Norwegians love a good holiday, and Easter is a classic. Since the school break is quite long, families tend to take a few extra days off and make a real occasion of it. The timing is usually appropriate weather-wise, and the traditional approach is to pack the skis, head to a mountain cabin, and have an outdoorsy week of simple pleasures; sun, snow, exercise. A roaring fireplace.
And plenty of murder.
Yes, murder. So deeply entrenched is a bit of relaxing seasonal bloodshed, that there is a genre word for it, påskekrim – Easter crime. Norwegians can’t get enough of it.
When Easter rolls around, all the publishers pump out the cream of their criminal and detective fiction crop before the break, confident that yet again, Norway’s very active reading public will devour as many of these as they can get their hands on.
The same thing happens on evening TV, with detective specials and serials, typically of the classic British sort, monopolizing the airwaves. Radio waves are also suddenly full of crime, murder and mystery. Even Eastertide milk cartons have a three-‘page’ murder story to solve printed on the sides.
With Norwegian cabins now tending toward the luxurious rather than the spartan, radio is no longer the only entertainment option, but it remains a favorite medium for mystery and mayhem. State broadcaster NRK can expand their traditional TV murder menu knowing that the modern cabin is likely equipped with the latest in digital technology. This Easter NRK is following on in the style they started in 1976 with Dorothy L. Sayers’ Lord Peter Wimsey.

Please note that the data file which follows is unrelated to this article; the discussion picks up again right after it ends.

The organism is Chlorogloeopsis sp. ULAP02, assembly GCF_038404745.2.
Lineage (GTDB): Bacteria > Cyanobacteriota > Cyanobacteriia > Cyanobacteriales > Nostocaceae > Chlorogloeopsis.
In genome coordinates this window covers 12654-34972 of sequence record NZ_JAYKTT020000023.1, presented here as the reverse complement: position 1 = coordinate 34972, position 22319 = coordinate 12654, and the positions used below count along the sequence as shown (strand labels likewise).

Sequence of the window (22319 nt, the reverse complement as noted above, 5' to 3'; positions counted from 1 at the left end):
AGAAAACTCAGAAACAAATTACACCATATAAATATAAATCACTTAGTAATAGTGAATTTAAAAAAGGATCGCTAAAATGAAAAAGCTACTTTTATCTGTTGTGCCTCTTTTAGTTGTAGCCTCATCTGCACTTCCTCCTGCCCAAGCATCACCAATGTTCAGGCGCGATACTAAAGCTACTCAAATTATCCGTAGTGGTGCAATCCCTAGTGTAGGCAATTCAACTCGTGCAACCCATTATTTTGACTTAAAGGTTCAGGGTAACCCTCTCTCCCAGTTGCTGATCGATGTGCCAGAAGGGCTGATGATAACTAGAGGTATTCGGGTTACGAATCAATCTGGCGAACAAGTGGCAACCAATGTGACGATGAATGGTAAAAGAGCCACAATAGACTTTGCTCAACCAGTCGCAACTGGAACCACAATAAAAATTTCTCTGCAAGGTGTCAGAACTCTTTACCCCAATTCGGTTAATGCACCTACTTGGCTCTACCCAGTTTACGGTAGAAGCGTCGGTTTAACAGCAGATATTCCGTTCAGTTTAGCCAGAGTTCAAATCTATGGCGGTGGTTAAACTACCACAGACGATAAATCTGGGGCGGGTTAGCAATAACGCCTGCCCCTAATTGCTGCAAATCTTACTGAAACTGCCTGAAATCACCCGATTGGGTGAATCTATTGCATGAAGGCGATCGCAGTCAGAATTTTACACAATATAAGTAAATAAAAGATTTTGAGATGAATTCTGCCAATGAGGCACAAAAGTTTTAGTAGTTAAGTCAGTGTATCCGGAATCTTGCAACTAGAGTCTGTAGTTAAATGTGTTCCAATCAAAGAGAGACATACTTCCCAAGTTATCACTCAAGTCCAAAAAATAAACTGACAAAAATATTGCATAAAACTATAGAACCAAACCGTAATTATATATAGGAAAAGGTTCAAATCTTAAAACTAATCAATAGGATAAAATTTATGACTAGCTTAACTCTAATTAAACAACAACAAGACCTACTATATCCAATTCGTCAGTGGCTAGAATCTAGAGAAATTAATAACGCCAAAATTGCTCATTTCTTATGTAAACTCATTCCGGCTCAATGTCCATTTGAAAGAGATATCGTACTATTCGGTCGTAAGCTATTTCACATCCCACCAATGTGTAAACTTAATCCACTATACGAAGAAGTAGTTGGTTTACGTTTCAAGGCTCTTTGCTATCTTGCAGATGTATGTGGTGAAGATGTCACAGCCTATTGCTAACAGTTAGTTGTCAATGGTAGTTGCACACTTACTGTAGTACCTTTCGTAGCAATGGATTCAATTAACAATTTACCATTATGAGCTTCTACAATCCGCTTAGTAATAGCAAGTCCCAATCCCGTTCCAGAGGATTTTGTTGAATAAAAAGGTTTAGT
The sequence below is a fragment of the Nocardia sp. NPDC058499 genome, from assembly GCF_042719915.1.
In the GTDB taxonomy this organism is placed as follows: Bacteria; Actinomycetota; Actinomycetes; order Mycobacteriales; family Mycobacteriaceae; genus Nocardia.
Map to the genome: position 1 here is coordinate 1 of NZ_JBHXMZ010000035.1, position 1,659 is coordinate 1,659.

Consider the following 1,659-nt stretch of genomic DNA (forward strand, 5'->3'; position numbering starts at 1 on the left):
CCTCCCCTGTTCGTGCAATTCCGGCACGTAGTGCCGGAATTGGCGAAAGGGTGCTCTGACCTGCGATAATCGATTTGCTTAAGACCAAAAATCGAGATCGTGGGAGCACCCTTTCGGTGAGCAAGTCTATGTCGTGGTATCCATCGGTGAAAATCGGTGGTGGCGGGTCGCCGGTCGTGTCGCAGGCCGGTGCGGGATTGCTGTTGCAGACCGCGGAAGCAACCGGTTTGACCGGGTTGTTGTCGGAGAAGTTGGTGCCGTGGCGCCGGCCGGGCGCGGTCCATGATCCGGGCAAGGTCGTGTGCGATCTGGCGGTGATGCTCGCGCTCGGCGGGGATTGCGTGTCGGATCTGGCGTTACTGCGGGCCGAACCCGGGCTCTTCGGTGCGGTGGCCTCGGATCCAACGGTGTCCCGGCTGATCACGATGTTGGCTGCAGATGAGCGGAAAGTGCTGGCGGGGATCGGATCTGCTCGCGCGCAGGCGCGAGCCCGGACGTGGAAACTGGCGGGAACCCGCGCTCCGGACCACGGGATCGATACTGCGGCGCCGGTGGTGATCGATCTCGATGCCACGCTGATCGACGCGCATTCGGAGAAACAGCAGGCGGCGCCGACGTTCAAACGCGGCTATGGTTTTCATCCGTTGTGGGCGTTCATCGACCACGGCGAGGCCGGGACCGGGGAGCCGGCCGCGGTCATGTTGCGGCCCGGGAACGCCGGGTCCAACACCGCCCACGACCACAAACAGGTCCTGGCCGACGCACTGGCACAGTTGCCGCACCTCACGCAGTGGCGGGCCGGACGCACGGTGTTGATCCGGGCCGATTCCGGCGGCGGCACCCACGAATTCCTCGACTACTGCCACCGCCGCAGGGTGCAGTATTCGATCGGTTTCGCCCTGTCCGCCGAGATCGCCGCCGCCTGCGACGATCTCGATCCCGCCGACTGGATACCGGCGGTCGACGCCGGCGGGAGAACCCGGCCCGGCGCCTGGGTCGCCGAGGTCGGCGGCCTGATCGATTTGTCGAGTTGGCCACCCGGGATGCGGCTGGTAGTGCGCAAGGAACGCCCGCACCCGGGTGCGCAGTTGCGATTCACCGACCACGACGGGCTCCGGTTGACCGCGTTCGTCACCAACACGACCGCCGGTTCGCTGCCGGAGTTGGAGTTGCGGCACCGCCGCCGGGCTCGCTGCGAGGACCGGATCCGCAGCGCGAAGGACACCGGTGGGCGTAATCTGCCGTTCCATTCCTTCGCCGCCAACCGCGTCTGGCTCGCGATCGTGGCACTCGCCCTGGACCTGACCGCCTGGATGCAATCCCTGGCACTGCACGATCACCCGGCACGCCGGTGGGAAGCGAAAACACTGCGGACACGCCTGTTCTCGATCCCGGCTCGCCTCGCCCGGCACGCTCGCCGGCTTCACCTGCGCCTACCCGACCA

Murder 2010 NRK-style promises PD James’s Adam Dalgleish, and Agatha Christie’s Miss Marple, plus two more modern criminal mini-series from Britain. Commercial station TV2 is retaliating with Robbie Coltrane as police inspector Douglas Hain and a less conventional choice, a Norwegian action series.
Why are Norwegians so bloodthirsty every Easter? The habit supposedly originated in 1923, when two students, Nordahl Grieg and Nils Lie, wrote a thriller about students who rob the Bergens train at Easter and escape on skis.
This crime novel was launched at Easter, and to market the book, Nordahl’s publisher brother Harald Grieg dreamed up an inventive campaign for the time, namely an ad that looked like a standard news story, planted on the front page of national daily Aftenposten.
Frightened members of the public rang in to newspapers trying to learn more about the bold robbery, concerned for friends and relatives that had been on the train. The book sold out, and created a demand that has become a national tradition.
An article published last Easter season found that Norwegians were reading more criminal lit than ever before. Two sources noted the trend, and even in 2007 there were seven crime/detective titles in the top ten bestsellers list. Keeps them out of trouble.